The Egyptian cobra isn't the first reptile to wreak havoc on the Reptile House at the Bronx Zoo. Back in 1908, just one week after arriving from Cuba, a pair of giant, four-foot-long iguanas escaped from their cages in the Reptile House, and, despite being relatively harmless and not poisonous, they caused quite a stir. "The iguanas are about the most terrifying looking of all the reptiles in the Bronx Park Zoo … Their wicked looking, beadlike eyes are encased in hard, bony skin, something like alligator hide, and their heads are arrow-shaped … Altogether they are quite ugly enough to strike terror to anyone," wrote The New York Times. After the iguanas left their cages, the animal handler approached the iguanas, who first lashed out at the keeper, before darting out the door of the Reptile House. It took several guards armed with stout clubs—similar to a policeman's nightstick—to chase the iguanas back into the Reptile House, and then the guards proceeded to chase the reptiles for an hour inside, before trapping them in a burlap sack.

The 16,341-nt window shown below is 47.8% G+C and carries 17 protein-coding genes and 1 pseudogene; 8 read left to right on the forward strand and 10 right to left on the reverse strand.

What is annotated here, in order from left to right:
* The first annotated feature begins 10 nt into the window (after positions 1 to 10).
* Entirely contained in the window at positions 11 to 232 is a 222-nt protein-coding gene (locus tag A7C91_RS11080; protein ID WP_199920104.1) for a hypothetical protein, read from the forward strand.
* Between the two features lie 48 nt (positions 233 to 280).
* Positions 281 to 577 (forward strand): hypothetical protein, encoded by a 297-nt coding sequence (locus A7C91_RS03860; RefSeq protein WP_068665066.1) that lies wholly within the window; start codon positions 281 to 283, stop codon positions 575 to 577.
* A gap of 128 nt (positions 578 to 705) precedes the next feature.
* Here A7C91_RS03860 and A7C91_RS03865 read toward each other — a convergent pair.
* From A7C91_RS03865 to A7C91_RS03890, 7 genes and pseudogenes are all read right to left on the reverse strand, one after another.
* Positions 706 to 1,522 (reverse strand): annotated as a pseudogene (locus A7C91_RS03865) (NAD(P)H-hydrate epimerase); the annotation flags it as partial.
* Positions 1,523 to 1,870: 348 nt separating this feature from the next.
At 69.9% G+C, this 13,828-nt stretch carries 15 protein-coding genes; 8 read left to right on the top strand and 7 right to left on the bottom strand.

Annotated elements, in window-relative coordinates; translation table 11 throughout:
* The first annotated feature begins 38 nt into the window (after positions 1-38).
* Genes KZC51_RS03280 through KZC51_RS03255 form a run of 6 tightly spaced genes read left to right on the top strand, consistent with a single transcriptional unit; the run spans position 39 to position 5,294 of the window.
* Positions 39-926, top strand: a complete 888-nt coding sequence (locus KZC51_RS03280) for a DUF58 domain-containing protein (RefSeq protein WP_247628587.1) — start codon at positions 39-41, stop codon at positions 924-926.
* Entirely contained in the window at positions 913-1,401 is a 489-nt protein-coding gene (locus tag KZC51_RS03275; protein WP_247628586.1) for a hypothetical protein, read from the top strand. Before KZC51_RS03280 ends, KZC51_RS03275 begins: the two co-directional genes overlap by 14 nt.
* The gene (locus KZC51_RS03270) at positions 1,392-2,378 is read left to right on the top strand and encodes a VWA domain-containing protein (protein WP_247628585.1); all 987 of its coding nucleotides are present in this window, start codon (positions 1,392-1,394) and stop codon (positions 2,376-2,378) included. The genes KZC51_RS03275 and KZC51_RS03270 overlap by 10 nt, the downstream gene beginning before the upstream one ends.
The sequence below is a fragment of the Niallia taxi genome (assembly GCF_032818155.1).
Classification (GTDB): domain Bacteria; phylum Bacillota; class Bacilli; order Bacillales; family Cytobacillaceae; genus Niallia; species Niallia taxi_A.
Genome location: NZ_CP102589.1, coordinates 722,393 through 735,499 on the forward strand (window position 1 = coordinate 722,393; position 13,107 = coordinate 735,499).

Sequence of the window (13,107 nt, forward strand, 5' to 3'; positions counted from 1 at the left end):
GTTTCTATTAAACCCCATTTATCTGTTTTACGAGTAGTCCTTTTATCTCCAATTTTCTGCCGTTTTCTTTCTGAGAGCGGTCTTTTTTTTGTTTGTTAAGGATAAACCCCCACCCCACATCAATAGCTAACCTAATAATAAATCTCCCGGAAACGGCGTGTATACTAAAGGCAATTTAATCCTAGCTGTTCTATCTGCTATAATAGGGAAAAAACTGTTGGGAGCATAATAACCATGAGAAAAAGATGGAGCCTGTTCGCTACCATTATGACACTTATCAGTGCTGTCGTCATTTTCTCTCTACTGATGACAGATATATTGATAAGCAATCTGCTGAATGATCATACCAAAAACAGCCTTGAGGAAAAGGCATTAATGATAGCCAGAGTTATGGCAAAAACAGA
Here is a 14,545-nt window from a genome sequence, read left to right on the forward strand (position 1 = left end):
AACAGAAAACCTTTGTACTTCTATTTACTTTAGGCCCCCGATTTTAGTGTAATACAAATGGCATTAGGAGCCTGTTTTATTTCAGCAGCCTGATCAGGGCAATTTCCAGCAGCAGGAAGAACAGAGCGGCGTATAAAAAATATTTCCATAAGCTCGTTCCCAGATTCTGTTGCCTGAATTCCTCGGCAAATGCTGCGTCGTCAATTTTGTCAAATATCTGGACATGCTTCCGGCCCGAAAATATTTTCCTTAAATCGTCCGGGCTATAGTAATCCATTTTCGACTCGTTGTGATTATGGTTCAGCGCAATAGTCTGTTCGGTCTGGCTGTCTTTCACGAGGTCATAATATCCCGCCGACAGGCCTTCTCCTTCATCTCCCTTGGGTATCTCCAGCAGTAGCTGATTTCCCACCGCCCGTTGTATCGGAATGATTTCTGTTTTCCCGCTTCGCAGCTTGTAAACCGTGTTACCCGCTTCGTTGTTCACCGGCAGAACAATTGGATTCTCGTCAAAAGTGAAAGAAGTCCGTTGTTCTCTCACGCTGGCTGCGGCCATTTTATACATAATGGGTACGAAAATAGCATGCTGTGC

Wallace G. Levison

The Central Park Zoo Escape of 1874

In 1867, James Gordon Bennett took over as publisher of the New York Herald, one of the most popular newspapers at the time. According to rumors, Bennett boasted regularly about his immense influence over New York City dwellers, and allegedly made a bet that he could keep the entire city indoors for a day. So, on Nov. 9, 1874, the Herald's headline screamed "AWFUL CALAMITY: A Shocking Sabbath Carnival of Death." The article, which ran more than 10,000 words and occupied six full columns, claimed that a large number of wild animals had escaped from the Central Park Zoo, wreaking havoc on the streets of Manhattan. According to reports, the carnage left 27 people dead and another 200 injured, and the militia was called in to handle the situation. Naturally, most New Yorkers reportedly stayed indoors on Nov. 9 thanks to the elaborate hoax.